Everything about this album screams ‘epic’. Perhaps the best thing about Atlantean Kodex’s long-awaited debut album is that one can approach it from a wide range of starting points: from the epic trad metal of Manowar, from the triumphant Viking era of Bathory, from the pagan/black wizardry of Primordial, or from the true doom of Reverend Bizarre. Take any of these avenues of approach, and you’ll find The Golden Bough waiting for you, patient, resolute, and steadfast. These are songs in no hurry to get you anywhere other than right in the midst of their stately riffing and clear-voiced hymns to the myths from which we all spring.
14. Unearthly Trance, V
Unearthly Trance’s fifth album (V, get it?) is another of those that took its time with me. Far less direct than the band’s previous two (and decidedly more Frost-y) albums, V is an all-encompassing listen that honestly sounds like a planet being slowly torn apart by silent electric storms. Sounds pretty great, right? The dual vocal attack of longtime bandleader Ryan Lipynsky and drummer Darren Verni drags bile up from the depths of a city’s fetid sewer system, while riffs lumber in and decay just as soon as they’ve announced themselves. A much more abstract style of nihilistic doom, which actually gels rather neatly with the occult slant of the lyrics. Take your time with this album, or it will take its time devouring you. Or will do so either way. Whatever; doom on.
13. Slough Feg, The Animal Spirits
If I had the luxury of titling this album myself, I probably would have called it “So Many Smiles.” Because, honestly, it’s hard to imagine any fan of classic heavy metal not hearing this album and getting a giant, daffy grin plastered all over her face. I don’t mean to say that this album is lightweight and unserious, but it knows how to be serious without taking itself seriously, if that makes any sense. If that doesn’t make sense, well, there’s a whole fistful of songs here to make all the sense that my stupid words can’t: “The 95 Thesis,” “Kon-Tiki,” “Free Market Barbarian,” “Ask the Casket” – these are honestly some of the best, most memorable, and freshest sounding heavy metal songs I’ve come across in ages. So, seriously, whatchu waiting for? Get your Slough Feg on, and get your smiles on. Sooooooo many smiles.
12. The Meads Of Asphodel, The Murder Of Jesus The Jew
Okay, now here’s a band that probably takes itself too seriously. Sorry, dudes, but it’s the truth. Have you read Metatron’s 60,000-word codex? Have I? I think we all know the answer to both those questions, friends. Thing is, no matter how seriously these English blokes take the lyrical subject matter of this concept album which purports to set the historical record straight, mercifully their music is every bit as chaotic and mind-exploding as ever. Perhaps more so, if it comes down to it. There’s a little bit of everything thrown in here, though the main strands remain a peculiarly English-smelling bit of crusty punkiness, Hawkwind psych and Floydian prog, plus symphonic black metal with a capital Sigh. Sounds like a mess, innit? Well, it works. At times beautifully. If you ain’t know the Meads, you ain’t know shit about freak-folk’s distant cousin in medieval black metal played by dudes in chainmail.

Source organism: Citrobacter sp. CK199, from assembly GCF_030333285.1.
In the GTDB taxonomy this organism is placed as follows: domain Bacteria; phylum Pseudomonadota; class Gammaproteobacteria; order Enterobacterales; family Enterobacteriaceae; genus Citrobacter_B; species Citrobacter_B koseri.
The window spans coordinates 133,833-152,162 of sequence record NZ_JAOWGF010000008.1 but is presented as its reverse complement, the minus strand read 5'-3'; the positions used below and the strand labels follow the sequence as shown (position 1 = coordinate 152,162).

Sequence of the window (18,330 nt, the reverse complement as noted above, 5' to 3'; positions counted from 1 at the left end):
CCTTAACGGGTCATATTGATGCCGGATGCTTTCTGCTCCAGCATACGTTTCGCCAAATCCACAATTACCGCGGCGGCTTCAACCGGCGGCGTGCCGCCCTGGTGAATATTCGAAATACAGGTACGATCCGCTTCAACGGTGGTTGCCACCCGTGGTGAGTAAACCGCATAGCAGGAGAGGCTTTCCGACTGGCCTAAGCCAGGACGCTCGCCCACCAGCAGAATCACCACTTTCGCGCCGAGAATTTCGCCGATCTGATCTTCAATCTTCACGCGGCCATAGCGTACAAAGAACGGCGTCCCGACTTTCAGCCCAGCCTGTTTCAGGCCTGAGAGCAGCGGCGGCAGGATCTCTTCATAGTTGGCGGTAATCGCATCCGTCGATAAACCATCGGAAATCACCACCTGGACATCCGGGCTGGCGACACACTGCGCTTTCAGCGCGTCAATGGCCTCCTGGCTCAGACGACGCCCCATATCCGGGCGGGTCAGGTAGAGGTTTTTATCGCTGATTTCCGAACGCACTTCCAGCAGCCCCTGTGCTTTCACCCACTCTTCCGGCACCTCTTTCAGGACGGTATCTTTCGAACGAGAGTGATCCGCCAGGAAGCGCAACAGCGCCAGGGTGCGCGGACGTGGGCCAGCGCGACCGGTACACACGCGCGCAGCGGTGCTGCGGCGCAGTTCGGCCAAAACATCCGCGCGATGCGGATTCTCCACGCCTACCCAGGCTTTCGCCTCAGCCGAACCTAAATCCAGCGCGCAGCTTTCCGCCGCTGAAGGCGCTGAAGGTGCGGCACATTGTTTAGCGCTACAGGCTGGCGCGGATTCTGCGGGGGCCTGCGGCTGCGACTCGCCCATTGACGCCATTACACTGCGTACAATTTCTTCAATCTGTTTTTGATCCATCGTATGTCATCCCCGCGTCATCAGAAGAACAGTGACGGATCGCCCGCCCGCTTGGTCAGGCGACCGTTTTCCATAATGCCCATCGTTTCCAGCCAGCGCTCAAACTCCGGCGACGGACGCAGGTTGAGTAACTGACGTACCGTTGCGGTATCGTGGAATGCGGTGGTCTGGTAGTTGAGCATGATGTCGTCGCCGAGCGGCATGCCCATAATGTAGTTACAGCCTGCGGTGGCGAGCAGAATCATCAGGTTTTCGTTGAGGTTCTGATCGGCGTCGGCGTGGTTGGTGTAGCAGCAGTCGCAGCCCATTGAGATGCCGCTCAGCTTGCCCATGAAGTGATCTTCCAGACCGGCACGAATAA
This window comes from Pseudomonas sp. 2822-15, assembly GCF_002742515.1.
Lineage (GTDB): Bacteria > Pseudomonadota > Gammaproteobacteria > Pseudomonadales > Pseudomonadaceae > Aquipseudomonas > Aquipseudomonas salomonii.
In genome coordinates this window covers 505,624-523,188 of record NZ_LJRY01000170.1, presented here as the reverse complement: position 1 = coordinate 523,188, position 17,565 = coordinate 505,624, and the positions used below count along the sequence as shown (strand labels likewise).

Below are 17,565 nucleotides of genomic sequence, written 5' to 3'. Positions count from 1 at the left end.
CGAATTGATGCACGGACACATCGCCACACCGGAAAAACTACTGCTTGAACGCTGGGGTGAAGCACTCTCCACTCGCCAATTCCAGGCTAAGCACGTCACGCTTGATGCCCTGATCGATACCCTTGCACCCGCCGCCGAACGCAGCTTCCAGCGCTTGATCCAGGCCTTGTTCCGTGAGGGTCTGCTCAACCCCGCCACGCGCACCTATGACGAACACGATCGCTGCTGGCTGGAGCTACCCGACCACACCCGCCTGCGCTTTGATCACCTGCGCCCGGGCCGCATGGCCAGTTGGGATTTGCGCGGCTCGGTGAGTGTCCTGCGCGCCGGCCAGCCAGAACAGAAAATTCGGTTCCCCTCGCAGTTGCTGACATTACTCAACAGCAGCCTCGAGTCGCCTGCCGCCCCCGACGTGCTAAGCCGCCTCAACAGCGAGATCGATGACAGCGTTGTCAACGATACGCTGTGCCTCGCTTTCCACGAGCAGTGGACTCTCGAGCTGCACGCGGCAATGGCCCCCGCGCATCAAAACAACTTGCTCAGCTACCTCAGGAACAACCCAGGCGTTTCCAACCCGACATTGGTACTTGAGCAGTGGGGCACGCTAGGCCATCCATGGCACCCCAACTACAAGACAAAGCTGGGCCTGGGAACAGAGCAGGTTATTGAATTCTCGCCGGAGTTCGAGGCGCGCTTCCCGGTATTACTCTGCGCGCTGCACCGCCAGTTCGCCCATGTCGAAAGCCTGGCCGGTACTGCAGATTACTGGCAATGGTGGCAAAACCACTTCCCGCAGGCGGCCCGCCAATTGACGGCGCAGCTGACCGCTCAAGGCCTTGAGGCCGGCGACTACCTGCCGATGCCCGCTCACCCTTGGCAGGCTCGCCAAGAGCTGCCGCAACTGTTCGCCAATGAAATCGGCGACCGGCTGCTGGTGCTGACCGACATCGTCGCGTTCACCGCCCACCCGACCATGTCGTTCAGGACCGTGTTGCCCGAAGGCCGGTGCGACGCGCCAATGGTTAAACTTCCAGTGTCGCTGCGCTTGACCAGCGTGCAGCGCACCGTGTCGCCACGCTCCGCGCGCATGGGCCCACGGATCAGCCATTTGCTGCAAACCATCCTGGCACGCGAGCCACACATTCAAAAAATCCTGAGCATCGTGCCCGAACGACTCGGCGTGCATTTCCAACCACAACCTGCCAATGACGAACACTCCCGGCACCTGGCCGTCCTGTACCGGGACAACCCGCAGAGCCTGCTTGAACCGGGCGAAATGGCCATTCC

11. Deathspell Omega, Paracletus
Speaking of dudes taking themselves too seriously… Well, it actually doesn’t bother me with Deathspell Omega. Completing a supposed trilogy of Lord knows what esoteric and orthodox black metal themes, all that’s ever mattered about this band, to this listener, is the music. And on that score, I’m chuffed as all shit to report that Paracletus may even best Fas…, if not quite ascending to the madness-provoking heights of DsO’s breakthrough album, Si Monumentum Requires, Circumspice. Paracletus whittles the excesses of previous albums down to a concise 40-ish minutes, over the course of which the listener is plunged into a disorienting maelstorm of churning riffage and refracted shards of black prismatic light. The guitars are clean and razor-sharp, but what really stood out to me in this album is the great diversity of vocal styles by whoever the fuck in this band does vocals. There’s the traditional black groan/shriek, but also some clean vocals tossed in, as well as some more gut-level bellowing. Oof. Great, powerful, genre-damning stuff. Stare into their abyss, ye who dare.
I can hear you all out there, licking your chops for the third and final installment of Spinal Tapdance’s extravagant end of 2010 recitations. Be patient, gentlefolk, and while you’re at it, how am I doing so far? Anything egregiously left off the list so far? Any predictions for the top ten? Anyone out there find their way to this site, thinking it was some snarky alternative-style tapdancing academy, and now becoming more and more enraged at the incessant talk of things like “riffs” and “metal” and “things and people being taken not enough or too seriously”? I can hear you too, you shiny, clackety-shoed mouthbreathers.